Confronting the societal bias against women in science

Confronting the societal bias against women in science

Conformity to traditional cultural beliefs and societal expectations have contributed significantly to gender gaps in science, technology, engineering and mathematics or STEM fields in Africa, according to a new study conducted by the Nairobi-based African Academy of Sciences. The recently published study, Factors which Contribute to or Inhibit Women in Science, Technology, Engineering, and Mathematics in Africa, highlights how social environment, gender discrimination and girls’ low self-assessment have being powerful barriers that prevent African women and girls from increasing their representation in STEM careers. So far, women account for 31.3% of Sub-Saharan Africa’s researchers. According to the International AIDS Vaccine Initiative, a collaborator of the African Academy of Sciences, Africa is off-target in the global aspiration of empowering women and girls. According to Allen Mukhwana, research systems manager at the African Academy of Sciences, the lower number of women in research in Africa is reflected in their participation in university education. Datasets from the United Nations Educational, Scientific and Cultural Organization (UNESCO) indicate that some of...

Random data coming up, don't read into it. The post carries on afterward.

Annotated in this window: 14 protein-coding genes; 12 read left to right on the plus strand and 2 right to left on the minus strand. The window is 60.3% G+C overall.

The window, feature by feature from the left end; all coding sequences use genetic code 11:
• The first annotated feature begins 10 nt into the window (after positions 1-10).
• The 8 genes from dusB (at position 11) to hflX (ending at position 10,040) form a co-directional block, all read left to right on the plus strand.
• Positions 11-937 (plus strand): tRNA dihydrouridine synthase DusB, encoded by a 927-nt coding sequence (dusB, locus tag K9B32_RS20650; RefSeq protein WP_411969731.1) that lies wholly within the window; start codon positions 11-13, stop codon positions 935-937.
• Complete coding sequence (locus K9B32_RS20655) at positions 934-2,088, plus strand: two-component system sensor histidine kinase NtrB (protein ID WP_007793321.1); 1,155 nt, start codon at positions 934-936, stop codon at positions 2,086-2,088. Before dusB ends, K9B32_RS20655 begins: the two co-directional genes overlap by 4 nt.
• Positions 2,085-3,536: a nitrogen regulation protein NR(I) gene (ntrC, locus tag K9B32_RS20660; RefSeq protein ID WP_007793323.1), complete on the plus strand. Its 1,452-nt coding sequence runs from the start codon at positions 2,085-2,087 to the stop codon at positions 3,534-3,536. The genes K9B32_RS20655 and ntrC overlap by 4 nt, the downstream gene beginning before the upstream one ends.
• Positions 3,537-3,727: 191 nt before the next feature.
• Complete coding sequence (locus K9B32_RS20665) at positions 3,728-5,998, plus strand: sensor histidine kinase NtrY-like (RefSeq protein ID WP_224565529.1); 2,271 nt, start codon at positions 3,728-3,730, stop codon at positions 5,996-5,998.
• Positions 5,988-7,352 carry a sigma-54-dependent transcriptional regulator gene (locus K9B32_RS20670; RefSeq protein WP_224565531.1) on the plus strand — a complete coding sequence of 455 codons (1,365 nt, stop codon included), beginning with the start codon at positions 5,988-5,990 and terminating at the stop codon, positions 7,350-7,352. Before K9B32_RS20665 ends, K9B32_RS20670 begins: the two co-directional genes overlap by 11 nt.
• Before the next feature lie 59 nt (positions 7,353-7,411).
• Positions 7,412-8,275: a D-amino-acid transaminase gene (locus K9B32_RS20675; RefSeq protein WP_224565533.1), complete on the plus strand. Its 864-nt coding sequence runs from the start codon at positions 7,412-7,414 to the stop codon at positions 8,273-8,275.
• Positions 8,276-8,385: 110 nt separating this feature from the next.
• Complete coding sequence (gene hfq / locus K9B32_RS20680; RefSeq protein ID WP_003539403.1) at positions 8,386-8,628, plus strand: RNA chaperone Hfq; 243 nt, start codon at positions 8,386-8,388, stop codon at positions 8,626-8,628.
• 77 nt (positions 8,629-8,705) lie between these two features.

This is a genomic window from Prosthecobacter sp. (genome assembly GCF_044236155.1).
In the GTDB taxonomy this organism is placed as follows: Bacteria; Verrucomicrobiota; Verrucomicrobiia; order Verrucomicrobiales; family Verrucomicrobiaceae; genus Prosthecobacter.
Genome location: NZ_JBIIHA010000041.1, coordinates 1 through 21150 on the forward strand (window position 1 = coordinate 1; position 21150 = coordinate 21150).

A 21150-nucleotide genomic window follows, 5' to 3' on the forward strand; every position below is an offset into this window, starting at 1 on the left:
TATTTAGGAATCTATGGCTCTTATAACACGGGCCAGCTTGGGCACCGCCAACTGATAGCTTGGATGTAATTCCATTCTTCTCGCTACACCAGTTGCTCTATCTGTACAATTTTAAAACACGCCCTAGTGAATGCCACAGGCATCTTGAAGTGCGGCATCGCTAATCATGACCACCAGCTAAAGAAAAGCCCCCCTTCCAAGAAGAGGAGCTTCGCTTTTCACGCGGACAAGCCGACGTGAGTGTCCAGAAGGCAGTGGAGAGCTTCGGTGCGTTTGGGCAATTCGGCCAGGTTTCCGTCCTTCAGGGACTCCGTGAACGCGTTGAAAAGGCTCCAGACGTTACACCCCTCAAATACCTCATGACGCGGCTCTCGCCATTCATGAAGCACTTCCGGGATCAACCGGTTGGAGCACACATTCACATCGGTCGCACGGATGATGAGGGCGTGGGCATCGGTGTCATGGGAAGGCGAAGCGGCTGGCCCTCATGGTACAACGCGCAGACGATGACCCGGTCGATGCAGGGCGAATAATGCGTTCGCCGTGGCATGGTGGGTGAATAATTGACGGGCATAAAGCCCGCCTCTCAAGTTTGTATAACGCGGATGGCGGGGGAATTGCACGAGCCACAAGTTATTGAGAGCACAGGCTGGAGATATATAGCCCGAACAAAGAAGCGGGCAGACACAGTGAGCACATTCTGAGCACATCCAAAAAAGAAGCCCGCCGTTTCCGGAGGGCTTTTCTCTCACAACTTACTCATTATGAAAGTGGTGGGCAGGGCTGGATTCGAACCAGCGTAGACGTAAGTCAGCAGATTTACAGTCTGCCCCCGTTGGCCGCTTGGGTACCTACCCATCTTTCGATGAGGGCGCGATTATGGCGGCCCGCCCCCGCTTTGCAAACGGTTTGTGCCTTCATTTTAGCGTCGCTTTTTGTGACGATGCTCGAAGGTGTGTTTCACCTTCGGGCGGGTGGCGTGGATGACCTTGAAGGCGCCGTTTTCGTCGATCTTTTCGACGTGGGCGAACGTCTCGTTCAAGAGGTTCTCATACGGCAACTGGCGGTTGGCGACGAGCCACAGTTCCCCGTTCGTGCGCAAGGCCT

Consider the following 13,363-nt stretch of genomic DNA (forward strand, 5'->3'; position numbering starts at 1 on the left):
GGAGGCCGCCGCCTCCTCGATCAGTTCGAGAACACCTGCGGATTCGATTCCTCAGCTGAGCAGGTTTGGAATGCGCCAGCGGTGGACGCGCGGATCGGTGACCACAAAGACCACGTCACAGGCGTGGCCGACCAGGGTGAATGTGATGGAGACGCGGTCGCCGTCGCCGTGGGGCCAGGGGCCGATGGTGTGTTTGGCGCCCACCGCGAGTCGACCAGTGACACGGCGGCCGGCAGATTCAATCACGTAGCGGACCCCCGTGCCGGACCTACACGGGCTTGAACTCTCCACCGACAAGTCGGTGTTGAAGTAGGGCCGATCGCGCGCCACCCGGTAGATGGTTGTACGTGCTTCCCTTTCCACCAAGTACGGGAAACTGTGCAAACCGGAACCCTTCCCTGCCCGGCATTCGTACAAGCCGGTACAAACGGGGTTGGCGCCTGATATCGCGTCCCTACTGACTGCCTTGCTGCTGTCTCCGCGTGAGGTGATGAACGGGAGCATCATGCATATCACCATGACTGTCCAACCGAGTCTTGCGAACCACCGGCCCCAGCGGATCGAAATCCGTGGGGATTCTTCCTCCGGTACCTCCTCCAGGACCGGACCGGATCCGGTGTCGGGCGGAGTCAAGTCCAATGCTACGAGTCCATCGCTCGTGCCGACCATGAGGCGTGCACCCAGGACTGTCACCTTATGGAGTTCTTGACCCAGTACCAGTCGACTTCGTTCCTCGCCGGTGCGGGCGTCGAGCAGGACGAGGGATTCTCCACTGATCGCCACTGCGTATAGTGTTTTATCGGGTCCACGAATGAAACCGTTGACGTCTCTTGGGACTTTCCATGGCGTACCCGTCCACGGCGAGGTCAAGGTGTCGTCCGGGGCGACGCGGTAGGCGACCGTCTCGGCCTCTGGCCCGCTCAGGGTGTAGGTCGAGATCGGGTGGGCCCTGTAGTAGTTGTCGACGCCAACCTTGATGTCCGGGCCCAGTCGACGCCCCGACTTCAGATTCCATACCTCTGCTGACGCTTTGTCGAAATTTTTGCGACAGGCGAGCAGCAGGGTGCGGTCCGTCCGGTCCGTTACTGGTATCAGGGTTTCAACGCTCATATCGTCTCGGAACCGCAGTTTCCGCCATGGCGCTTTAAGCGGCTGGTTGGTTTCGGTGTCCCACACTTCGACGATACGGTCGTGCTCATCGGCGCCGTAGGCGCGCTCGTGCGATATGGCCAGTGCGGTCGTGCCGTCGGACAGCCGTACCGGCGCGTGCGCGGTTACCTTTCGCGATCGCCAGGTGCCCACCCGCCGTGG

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From Arts to Science: The STEM story of Ruth Akello

From Arts to Science: The STEM story of Ruth Akello

This is an extraordinary story, from an extraordinary girl. This is the story of Akello Ruth. Where do we start? Okay, 2014. If you asked Ruth in 2014 whether she would be a midwife, she would have told you no. But this is 2020. And she is a midwife and an essential worker, during these Covid-19 pandemic.When Ruth was in secondary school, she didn't quite know which career option to take. Ruth was good in arts subjects, but was also passionate about ICT & coding. In A-level, she was team leader of the Science & Technology Innovations Club (STIC), and admired to study IT related course at Uni. In fact she did HLD subject combination in A-level. Throughout her A-level she lead the club, participated and represented the school in many STEM competitions. These include:2015: Taking part in MTN App Challenge2015: Participated in Technovation Challenge2015: Participated in Annual Communications Innovations Awards (ACIA)2014: Participated in Science & Technology Innovation Challenge (Robotics)2014:...
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Government admission 2020: teachers and parents should encourage girls to enrol for science courses

Government admission 2020: teachers and parents should encourage girls to enrol for science courses